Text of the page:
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Stem cells are the biological building blocks that create all the parts of our bodies. There are several different types of stem cells, including embryonic stem cells (found in the earliest stages of development), tissue-specific/ adult stem cells (first appear during the fetal stage but are carried with us throughout life), and amniotic stem cells (found in the placenta and umbilical cord).

Computer illustration of red stem cells.

All stem cells duplicate themselves and then develop into more specific organ or tissue-related cells. Other than these similarities, stem cells are diverse and have unique abilities. 

Over the years, the use of stem cells in the medical profession has sparked some controversy. However, much of this controversy is based on incorrect assumptions about the origin of medical stem cells.  

What Is the Difference Between Embryonic, Amniotic, and Adult Stem Cells?

Researchers have investigated every type of stem cell. Each of the following kinds of stem cells has its own special characteristics.

Embryonic Stem Cells

Embryonic stem cells come from blastocysts, a mostly hollow sphere of cells that develop in humans three to five days after an ovum (female egg cell) is fertilized by a single sperm.  

Embryonic stem cells are pluripotent, which means they can generate every cell type except those of the placenta and umbilical cord. 

While many people believe that embryonic stem cells come from aborted fetuses, the truth is they are typically derived from blastocysts created by in vitro fertilization (IVF) techniques and come from embryos that were never implanted and are no longer needed. 

This knowledge may not make those who oppose the use of embryonic stem cells feel much better, but the good news is that most of the time when you hear the term “stem cells” being used in relation to a medical procedure, they are almost always adult, or tissue-specific stem cells.

Tissue-Specific (Adult) Stem Cells

Some tissues and organs contain tissue-specific stem cells designed to replace cells in that tissue that are lost to age or injury.

While embryonic stem cells are fundamental and pluripotent, tissue-specific stem cells, also referred to as adult stem cells, are specialized and can generate different cell types for the specific organ or tissue in which they are needed.

For instance, stem cells that come from bone marrow can generate red blood cells, white blood cells, and platelets. However, they can not be used to generate skin, liver, lung, or brain cells. 

When you hear about regenerative medicine, these are most often the types of stem cells used.

Amniotic Stem Cells

Amniotic fluid surrounds a fetus during pregnancy and is most often discarded after birth. However, some mothers of babies delivered through cesarean section often donate this fluid for medical use and research. 

Amniotic fluid contains an abundance of fundamental cells that include stem cells, cytokines, proteins, and many other essential compounds. 

Clinical studies have clearly illustrated the regenerative and inflammation-reducing properties this fluid contains. It may also help reduce the visibility of scars and is highly valuable in the field of plastic surgery.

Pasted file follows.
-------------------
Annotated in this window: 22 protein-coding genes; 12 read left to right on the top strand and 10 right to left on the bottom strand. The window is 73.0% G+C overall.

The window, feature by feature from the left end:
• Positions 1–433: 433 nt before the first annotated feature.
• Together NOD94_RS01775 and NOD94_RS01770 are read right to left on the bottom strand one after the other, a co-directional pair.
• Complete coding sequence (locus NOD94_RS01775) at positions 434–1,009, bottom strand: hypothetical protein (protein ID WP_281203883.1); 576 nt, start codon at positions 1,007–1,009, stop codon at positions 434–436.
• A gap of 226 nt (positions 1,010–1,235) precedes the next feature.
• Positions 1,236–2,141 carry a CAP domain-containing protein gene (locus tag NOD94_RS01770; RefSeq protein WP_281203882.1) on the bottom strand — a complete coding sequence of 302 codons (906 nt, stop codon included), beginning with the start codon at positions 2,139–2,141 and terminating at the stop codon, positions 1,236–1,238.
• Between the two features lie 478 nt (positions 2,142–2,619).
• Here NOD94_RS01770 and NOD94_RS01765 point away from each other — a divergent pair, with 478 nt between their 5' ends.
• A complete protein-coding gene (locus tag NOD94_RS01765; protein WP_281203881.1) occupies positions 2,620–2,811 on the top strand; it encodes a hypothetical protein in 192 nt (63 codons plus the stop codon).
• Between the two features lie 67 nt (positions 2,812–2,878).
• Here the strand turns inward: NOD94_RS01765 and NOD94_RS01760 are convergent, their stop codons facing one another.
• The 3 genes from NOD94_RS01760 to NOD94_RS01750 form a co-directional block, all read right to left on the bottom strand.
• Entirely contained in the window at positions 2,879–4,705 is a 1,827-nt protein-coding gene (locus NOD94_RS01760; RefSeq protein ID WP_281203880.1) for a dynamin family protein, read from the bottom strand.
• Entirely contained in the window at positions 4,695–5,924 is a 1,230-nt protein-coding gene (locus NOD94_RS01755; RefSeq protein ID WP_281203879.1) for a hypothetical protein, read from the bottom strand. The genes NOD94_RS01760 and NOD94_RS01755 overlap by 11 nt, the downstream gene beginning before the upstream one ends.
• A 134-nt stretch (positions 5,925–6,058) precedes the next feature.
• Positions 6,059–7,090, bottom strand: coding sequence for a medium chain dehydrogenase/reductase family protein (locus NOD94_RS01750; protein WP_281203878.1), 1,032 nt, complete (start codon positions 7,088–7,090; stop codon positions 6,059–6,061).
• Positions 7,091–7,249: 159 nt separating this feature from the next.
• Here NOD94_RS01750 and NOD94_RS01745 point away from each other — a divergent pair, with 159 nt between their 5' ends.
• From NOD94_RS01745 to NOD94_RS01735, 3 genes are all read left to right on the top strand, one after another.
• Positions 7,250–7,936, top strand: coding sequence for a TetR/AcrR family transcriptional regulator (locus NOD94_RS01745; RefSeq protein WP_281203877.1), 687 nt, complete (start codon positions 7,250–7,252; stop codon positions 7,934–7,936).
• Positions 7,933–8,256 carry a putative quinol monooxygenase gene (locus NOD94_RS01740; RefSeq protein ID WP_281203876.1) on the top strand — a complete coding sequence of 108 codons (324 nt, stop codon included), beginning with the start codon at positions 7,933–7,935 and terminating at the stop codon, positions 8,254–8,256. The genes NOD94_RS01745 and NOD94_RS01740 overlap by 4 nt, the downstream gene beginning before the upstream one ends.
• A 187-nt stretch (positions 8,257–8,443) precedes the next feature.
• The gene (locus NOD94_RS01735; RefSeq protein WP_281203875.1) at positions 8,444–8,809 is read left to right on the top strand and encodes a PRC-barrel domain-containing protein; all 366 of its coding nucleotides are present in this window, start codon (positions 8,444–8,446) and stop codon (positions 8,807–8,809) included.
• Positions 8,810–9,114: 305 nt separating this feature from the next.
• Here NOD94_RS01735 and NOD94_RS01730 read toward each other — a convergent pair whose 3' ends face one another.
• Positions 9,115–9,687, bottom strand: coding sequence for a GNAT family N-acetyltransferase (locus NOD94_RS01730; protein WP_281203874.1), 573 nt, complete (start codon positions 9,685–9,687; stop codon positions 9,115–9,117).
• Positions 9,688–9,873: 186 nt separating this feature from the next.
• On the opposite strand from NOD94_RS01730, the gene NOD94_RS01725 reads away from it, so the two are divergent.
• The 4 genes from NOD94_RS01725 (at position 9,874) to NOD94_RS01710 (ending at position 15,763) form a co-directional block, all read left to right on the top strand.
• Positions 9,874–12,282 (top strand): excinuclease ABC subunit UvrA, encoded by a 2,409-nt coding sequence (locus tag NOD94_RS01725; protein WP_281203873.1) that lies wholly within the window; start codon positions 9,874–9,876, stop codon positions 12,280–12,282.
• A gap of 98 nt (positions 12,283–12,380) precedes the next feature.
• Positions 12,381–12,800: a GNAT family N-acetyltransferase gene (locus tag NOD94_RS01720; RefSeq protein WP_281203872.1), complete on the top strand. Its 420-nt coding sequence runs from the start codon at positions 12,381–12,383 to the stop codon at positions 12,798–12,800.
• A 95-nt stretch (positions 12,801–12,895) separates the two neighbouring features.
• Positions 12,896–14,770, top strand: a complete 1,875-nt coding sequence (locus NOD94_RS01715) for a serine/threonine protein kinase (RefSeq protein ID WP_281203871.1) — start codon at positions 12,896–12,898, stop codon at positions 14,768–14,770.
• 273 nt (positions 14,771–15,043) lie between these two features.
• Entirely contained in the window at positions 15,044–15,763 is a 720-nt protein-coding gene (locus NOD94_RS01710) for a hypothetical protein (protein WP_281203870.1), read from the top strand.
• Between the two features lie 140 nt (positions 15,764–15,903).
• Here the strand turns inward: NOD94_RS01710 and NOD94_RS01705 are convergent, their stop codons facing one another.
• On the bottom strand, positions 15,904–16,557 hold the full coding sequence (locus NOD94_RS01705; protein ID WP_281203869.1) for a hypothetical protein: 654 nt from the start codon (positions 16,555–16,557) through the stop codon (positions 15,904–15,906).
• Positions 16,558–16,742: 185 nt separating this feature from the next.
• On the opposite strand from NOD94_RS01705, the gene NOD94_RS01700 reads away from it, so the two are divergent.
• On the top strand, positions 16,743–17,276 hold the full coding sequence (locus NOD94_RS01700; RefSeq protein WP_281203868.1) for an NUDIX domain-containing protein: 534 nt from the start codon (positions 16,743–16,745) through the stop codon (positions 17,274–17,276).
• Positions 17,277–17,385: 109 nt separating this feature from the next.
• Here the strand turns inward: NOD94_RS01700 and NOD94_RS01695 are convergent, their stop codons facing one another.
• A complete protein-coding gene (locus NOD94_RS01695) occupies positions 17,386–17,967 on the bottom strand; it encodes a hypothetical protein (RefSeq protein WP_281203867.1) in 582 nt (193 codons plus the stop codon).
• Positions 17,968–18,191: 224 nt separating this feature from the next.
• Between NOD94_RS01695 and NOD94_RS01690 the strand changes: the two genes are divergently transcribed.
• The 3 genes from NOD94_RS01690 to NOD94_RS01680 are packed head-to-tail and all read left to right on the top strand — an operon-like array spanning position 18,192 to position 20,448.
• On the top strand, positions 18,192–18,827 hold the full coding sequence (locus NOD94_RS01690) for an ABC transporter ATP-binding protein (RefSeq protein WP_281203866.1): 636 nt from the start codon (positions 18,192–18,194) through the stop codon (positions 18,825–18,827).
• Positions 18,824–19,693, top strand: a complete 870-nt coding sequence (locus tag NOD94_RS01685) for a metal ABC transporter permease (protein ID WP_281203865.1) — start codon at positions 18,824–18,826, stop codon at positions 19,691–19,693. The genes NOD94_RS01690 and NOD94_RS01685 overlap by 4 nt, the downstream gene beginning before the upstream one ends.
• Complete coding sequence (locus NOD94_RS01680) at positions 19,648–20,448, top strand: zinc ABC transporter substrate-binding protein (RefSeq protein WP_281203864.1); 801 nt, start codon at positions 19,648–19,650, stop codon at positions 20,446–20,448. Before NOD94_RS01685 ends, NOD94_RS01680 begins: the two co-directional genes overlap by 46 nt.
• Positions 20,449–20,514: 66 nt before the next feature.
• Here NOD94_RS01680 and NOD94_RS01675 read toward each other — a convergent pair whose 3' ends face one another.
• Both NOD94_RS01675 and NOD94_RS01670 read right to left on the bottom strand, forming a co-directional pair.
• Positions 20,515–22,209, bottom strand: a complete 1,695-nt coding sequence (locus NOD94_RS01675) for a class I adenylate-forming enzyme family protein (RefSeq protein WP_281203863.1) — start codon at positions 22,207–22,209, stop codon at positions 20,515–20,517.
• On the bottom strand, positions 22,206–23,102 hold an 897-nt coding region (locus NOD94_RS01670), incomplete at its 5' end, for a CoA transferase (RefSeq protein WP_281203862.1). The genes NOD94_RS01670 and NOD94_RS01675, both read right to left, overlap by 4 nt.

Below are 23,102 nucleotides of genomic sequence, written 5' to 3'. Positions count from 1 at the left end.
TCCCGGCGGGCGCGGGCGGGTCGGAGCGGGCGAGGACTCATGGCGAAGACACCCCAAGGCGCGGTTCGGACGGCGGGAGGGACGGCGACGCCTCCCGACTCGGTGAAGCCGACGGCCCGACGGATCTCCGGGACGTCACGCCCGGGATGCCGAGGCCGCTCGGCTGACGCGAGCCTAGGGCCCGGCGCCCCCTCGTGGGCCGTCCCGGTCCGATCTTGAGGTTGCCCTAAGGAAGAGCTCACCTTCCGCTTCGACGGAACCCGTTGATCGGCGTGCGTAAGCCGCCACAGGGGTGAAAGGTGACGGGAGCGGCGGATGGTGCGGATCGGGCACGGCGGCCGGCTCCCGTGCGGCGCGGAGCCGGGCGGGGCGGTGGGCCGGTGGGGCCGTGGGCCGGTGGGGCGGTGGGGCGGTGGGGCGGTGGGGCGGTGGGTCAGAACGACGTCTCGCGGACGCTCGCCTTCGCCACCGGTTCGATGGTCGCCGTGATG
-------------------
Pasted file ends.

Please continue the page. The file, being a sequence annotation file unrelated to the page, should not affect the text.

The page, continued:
Other Experimental Stem Cells

Mesenchymal Stem Cells

Mesenchymal stem cells or MSC refer to cells extracted from stroma, the connective tissue that surrounds organs and tissues. 

More accurately named “stromal cells” by some scientists, they still don’t fully comprehend the types of cells they are capable of generating and whether these cells are even true stem cells. 

They are in agreement about the fact that MSC characteristics rely on the part of the body they come from and the way they are best duplicated.

Induced Pluripotent Stem Cells

Induced pluripotent stem (iPS) cells are those that have been engineered by a lab. This achievement is accomplished by converting tissue-specific cells into those that act like embryonic stem cells. 

While iPS cells can be very similar to embryonic stem cells, they aren’t the same. Scientists are still exploring what these differences are and what exactly they mean. 

Stem Cells in Plastic Surgery

Dr. Renato Calabria is a board-certified plastic surgeon voted as one of ‘America’s Top Plastic Surgeons’ by Consumers Research Council of America and was nominated as ‘Physician of the Year’ by the NRCC Physician Advisory Board. 

He and his team are experienced in using a patient’s stem cells obtained directly from their own body fat.

“I strongly believe that using could aid not only in plastic surgery procedures such breast reconstruction, facial deformities caused by an injury or congenital defects and burns but also in the cosmetic surgery field in procedures like face lift and facial rejuvenation, breast augmentation, body and buttock augmentation, and reshaping and hand rejuvenation.”

  • Dr. Renato Calabria

Call Dr. Calabria’s Beverly Hills Plastic Surgery Practice to Learn More!

Dr. Calabria believes that the emergence of stem cell use in plastic surgery is the start of a new era. He is committed to staying on top of all the advancements made in the study of stem cells’ regenerative properties. 

Some of his stem cell procedures include:

He and his patients have seen firsthand the benefits of regenerative medicine in plastic surgery, not only at the tissue level but at the cellular level as well.

Beverly Hills plastic surgeon, Dr. Renato Calabria, is now accepting new patients who want to improve their appearance by using the most advanced techniques available today.

Dr. Calabria also has an office in Rancho Mirage for your cosmetic surgery needs.